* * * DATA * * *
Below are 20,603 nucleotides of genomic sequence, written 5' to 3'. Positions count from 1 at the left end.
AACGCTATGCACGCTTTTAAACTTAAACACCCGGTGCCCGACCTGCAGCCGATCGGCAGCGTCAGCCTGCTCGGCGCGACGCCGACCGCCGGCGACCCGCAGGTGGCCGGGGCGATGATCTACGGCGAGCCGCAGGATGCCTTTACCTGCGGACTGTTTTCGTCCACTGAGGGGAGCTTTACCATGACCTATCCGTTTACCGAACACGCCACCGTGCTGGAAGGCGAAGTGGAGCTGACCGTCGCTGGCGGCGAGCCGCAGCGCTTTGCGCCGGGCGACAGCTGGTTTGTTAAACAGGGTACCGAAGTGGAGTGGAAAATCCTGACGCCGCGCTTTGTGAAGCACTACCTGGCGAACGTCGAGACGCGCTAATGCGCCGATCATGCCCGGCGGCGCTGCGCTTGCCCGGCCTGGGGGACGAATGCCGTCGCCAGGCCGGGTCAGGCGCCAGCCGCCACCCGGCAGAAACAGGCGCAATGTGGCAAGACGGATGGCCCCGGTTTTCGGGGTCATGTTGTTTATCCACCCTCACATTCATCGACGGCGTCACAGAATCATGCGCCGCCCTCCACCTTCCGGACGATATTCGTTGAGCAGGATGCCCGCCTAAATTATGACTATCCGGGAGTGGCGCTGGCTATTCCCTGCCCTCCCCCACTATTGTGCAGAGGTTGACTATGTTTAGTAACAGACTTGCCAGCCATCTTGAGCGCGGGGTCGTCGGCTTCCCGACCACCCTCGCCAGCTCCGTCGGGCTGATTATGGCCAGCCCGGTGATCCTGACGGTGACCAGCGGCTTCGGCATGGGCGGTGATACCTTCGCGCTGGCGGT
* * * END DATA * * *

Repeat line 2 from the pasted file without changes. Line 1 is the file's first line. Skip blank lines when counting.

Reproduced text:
AACGCTATGCACGCTTTTAAACTTAAACACCCGGTGCCCGACCTGCAGCCGATCGGCAGCGTCAGCCTGCTCGGCGCGACGCCGACCGCCGGCGACCCGCAGGTGGCCGGGGCGATGATCTACGGCGAGCCGCAGGATGCCTTTACCTGCGGACTGTTTTCGTCCACTGAGGGGAGCTTTACCATGACCTATCCGTTTACCGAACACGCCACCGTGCTGGAAGGCGAAGTGGAGCTGACCGTCGCTGGCGGCGAGCCGCAGCGCTTTGCGCCGGGCGACAGCTGGTTTGTTAAACAGGGTACCGAAGTGGAGTGGAAAATCCTGACGCCGCGCTTTGTGAAGCACTACCTGGCGAACGTCGAGACGCGCTAATGCGCCGATCATGCCCGGCGGCGCTGCGCTTGCCCGGCCTGGGGGACGAATGCCGTCGCCAGGCCGGGTCAGGCGCCAGCCGCCACCCGGCAGAAACAGGCGCAATGTGGCAAGACGGATGGCCCCGGTTTTCGGGGTCATGTTGTTTATCCACCCTCACATTCATCGACGGCGTCACAGAATCATGCGCCGCCCTCCACCTTCCGGACGATATTCGTTGAGCAGGATGCCCGCCTAAATTATGACTATCCGGGAGTGGCGCTGGCTATTCCCTGCCCTCCCCCACTATTGTGCAGAGGTTGACTATGTTTAGTAACAGACTTGCCAGCCATCTTGAGCGCGGGGTCGTCGGCTTCCCGACCACCCTCGCCAGCTCCGTCGGGCTGATTATGGCCAGCCCGGTGATCCTGACGGTGACCAGCGGCTTCGGCATGGGCGGTGATACCTTCGCGCTGGCGGT